Richmond, January 28. Extract of a letter from a Gentleman now residing at Quebec, to his Correspondent in this City, dated Jan. 9, 1972

Our humanity was deeply affected by the dreadful carnage made by the Indians. You may be assured that the number of Indians did not exceed 1000, and that nothing saved General St. Clair, and the remainder of his army, but the great quantity of plunder he left to the Indians; they were composed of various tribes, and three-fourths of of them remained in the camp to plunder it, and to take scalps, the trophies of their victory; and he that got most when he returned to his nation, acquired the greatest share of glory; hence only about 200 pursued. The loss of the Indians is under 20 killed and 30 wounded. The victory they have obtained at so easy a purchase, and the riches they obtained by the plunder, and the provisions they found, will make them a more terrible foe than ever they have been; they boast of taking an amazing quantity of powder and arms, which they wanted; many of them were only armed with spears and hatchets, and I have no doubt but if another expedition should be set on foot, that they will be met by three times the number of Indians. The indian tribes of nations who live many hundred miles back have all entered into an association, and made the present war a common concern, they to oppose what they call the common enemy. The warriors of the different tribes so united are not less than 15 or 20,000; numbers of the chiefs of ten or twelve numerous nations were here last summer. Lord Dorchester advised them to make peace, and offered his mediations; he told them he was at peace with the United States, and could give them no assistance. Their answer was, that the enemy was in their country, and would not make peace with them, but on term dishonourable, and at the expense of their country, and that they had determined to die before they would accept of such terms. They felt much dissatisfied with the answer they received, and departed with a full determination to defend their country with the last of their blood.

You may depend on it, that many years will elapse, and many thousand men be expended before the United States will, by the present measures, be able to possess the country in contest; and I may also add, that I have great apprehensions, that desolation and destruction will be the consequence on the frontiers of the Ohio this winter and next spring; I would to God some steps might be taken to prevent them. I have no doubt the country might be purchased for one fiftieth part of the expence already incurred by the different expeditions; the attempt to take the country from them by force, is founded in unrighteousness, and ought to be abandoned; besides, if the American mean to have anytrade with them, they are taking steps that will prevent it for many years to come. The Indians do not easily forget or forgive injuries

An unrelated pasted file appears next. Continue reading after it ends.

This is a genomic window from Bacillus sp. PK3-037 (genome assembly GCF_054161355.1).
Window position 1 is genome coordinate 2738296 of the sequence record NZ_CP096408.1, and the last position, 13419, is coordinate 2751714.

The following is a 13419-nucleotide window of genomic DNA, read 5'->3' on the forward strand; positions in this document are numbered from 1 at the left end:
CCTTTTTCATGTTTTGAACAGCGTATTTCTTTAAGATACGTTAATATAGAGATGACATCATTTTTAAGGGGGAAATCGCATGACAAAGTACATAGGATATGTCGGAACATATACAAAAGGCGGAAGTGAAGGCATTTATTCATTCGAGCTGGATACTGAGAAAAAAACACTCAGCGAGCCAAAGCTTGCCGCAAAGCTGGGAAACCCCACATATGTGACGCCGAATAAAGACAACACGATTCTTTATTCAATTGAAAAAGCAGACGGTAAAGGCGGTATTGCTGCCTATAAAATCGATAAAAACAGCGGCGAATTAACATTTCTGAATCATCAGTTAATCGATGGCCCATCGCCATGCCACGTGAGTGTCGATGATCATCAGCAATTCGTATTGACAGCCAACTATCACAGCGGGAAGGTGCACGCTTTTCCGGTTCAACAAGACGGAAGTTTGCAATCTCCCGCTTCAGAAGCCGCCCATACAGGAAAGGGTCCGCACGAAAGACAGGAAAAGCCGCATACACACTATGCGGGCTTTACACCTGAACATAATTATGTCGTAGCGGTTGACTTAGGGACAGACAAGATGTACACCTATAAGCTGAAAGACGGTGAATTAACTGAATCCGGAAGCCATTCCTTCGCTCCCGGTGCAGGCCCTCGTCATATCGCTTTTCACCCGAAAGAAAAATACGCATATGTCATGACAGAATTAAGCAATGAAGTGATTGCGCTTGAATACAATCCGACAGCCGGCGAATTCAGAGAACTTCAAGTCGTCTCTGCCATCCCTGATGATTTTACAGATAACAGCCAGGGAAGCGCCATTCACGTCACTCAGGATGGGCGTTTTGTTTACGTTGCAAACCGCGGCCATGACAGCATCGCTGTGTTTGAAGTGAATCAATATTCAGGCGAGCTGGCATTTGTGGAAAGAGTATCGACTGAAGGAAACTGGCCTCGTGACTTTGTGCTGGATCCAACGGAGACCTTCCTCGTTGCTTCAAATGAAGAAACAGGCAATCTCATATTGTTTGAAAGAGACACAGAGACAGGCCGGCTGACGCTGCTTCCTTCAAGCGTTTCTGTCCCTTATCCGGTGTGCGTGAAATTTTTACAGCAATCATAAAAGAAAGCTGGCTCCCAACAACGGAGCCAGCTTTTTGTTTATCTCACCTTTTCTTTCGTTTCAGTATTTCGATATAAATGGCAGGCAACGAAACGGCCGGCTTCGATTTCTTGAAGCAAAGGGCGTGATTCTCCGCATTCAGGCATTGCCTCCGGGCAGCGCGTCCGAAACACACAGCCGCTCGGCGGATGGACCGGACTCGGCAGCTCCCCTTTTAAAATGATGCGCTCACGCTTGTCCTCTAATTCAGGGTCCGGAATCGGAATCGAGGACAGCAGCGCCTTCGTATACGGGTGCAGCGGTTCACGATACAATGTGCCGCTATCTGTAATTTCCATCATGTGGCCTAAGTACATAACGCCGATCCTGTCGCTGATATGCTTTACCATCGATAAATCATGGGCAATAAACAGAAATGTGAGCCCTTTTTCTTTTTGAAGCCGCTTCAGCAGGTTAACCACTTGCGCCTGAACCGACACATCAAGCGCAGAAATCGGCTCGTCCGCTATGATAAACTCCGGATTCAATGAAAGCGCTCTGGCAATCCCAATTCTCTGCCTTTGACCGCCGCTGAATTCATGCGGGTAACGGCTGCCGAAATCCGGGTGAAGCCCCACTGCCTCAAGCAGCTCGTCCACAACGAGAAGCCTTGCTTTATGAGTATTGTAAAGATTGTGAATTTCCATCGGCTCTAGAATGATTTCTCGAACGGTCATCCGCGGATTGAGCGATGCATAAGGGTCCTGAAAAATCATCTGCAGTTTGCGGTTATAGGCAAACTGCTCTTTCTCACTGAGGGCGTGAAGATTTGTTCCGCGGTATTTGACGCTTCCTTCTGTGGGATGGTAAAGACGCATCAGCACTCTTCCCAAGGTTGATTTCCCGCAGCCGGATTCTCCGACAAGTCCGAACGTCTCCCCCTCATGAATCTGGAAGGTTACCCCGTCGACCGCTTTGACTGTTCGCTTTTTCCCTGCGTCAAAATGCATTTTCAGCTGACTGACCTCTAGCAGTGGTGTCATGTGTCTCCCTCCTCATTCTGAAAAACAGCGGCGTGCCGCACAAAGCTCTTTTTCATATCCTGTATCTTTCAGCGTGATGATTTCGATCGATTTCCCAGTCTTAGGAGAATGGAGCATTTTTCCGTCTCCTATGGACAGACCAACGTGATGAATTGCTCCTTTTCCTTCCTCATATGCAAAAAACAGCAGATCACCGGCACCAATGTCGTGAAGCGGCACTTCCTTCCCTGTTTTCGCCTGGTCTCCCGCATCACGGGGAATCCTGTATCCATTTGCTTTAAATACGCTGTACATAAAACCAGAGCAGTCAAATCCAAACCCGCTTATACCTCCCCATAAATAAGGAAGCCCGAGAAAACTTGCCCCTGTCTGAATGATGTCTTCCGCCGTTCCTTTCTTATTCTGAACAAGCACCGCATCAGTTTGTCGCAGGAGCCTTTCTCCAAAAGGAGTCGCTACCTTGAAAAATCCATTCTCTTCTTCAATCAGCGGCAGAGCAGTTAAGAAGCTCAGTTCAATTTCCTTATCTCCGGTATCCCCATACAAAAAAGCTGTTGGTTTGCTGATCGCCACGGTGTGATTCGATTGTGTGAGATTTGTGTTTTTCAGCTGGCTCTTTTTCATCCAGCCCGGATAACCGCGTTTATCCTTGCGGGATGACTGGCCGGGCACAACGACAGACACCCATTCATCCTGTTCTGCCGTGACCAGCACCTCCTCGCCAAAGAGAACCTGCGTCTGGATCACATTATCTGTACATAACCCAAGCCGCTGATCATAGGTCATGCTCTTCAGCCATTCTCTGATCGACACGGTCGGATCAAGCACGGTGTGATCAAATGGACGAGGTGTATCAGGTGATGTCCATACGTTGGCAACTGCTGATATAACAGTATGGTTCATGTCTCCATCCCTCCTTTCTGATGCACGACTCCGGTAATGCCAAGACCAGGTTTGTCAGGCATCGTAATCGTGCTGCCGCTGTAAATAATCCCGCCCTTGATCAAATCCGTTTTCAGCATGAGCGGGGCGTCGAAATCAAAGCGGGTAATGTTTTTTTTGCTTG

Carlisle, Jan. 4. 1792.

By the Pittsburgh post which arrived yesterday, we are informed, that previous to his leaving Pittsburgh, an express had arrived there with the melancholy news that Forts Jefferson and Franklin were taken by Indians, and that two large bodies of them were moving to the Allighany.

Extract of a Letter from Patowmack, North Amerca, Feb. 7.

“Last Sunday evening came to this town a young man from Cat-fish, which he left about two weeks ago, and who gave us the following pleasing interesting, and important intelligence, viz, that two days before he left Cat-fish, two men arrived there from Licking, who informed, that they had been out with a body of 1300 volunteers on horseback from Kentucky, under General Scott; that they left Licking on the expedition a few days before Christmas; that General Scott dispatched three spies in advance, who, when they arrived about 13 miles beyond the spot where General St. Clair was defeated they discovered a large body of Indians diverting and enjoying themselves with the plunder they had taken, riding the bullocks, dancing, &c. and appeared to be mostly drunk; that on the information being given to General Scott, who, with the main body, were a few miles in the rear, he divided them into three divisions, advanced, and fell on the enemy by surprise; that the contest was short, but victorious, on the side of the volunteers, 700 of the enemy being killed on the spot, all the cannon and stores in their possession retaken, and the remainder of that savage body put to flight; that General Scott, having lost but six men, returned to Licking in triumph, with most of the cattle, stores, &c. leaving the cannon at Fort Jefferson; that General Scott had previously gone out with 400 men, but finding his number was insufficient, was returning but met a body of 900 volunteers when, upon joining him, he immediately proceeded in prosecution of his original design which fortunately proved successful.

“Our informant further adds, that he saw a Kentucky newspaper of the 8th of January, at Morgan Town, brought by Major Scott’s expedition, which corresponded with that given by the two men at Cat Fish, and that Gen. Scott brought in near 700 scalps.”

Citation: Glasgow Advertiser (Glasgow, United Kingdom), 27 April 1792, available at the Scissors and Paste Database,